Objectively Measured Visual Impairment and Dementia Prevalence in Older Adults in the US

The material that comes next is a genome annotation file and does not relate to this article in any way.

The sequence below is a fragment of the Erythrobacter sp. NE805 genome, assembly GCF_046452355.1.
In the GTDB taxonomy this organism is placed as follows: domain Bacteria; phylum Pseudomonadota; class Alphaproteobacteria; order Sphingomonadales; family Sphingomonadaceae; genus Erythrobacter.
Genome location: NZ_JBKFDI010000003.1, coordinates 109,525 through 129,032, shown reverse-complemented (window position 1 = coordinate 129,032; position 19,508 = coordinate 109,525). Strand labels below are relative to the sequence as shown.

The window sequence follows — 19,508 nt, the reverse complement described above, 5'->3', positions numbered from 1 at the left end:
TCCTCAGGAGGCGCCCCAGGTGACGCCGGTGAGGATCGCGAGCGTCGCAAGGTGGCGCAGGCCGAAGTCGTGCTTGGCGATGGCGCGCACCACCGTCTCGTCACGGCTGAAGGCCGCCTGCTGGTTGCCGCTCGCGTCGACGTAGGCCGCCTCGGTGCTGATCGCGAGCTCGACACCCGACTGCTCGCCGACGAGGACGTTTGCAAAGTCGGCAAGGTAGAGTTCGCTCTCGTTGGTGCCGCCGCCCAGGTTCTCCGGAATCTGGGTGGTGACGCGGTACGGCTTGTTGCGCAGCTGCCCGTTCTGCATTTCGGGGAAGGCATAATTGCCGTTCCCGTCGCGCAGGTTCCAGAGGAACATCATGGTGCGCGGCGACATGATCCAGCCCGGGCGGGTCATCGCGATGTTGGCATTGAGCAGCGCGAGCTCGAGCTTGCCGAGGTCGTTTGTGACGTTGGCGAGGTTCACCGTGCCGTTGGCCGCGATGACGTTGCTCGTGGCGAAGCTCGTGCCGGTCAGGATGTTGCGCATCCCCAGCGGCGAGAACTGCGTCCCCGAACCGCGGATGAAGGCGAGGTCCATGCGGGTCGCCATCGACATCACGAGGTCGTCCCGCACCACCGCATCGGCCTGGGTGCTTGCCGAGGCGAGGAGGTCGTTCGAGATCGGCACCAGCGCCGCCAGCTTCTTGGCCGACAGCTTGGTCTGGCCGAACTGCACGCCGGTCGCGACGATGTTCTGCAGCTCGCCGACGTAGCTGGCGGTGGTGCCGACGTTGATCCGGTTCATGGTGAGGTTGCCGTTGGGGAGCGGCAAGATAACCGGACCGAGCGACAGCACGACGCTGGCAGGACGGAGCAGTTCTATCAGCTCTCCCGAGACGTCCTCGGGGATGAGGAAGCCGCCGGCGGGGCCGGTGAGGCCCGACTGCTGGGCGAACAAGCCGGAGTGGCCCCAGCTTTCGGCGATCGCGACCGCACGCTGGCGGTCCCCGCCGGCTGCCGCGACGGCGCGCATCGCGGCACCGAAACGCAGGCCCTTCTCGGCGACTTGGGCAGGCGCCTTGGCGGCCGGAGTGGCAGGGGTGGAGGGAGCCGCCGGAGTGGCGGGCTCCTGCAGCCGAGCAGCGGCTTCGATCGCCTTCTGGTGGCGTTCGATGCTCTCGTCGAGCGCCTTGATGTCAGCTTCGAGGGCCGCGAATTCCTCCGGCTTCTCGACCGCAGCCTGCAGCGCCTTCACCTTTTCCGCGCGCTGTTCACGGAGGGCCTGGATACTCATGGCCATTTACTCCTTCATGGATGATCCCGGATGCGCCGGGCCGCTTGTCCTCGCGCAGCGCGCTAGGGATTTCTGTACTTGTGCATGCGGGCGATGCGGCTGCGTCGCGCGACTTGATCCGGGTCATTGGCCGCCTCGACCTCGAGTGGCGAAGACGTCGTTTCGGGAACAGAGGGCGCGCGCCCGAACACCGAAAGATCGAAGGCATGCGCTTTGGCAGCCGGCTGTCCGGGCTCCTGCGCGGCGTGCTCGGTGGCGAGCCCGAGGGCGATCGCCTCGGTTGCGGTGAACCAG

A 2021 study from the National Health and Aging Trends Study aimed to investigate the link between objectively measured visual impairment (VI) and dementia in older adults in the United States. The study found that all types of VI, including distance VI, near VI, and contrast sensitivity impairment, were associated with a higher prevalence of dementia among older individuals. Having multiple types of VI had an even stronger connection with dementia than having a single type of VI. The study used updated data from 2021, employing tablet-based tests for assessing visual function, and defined dementia through cognitive tests, screening interview scores, or medical diagnoses. Dementia prevalence was notably higher in individuals with near VI, distance VI (ranging from mild to severe), and contrast sensitivity impairment compared to those without these visual impairments. This research highlights the importance of prioritizing vision health, especially among older adults, as most VI is preventable or treatable with interventions such as glasses or cataract surgery. It suggests that optimizing vision may help preserve cognitive function and reduce dementia risk, potentially warranting further investigation through randomized trials.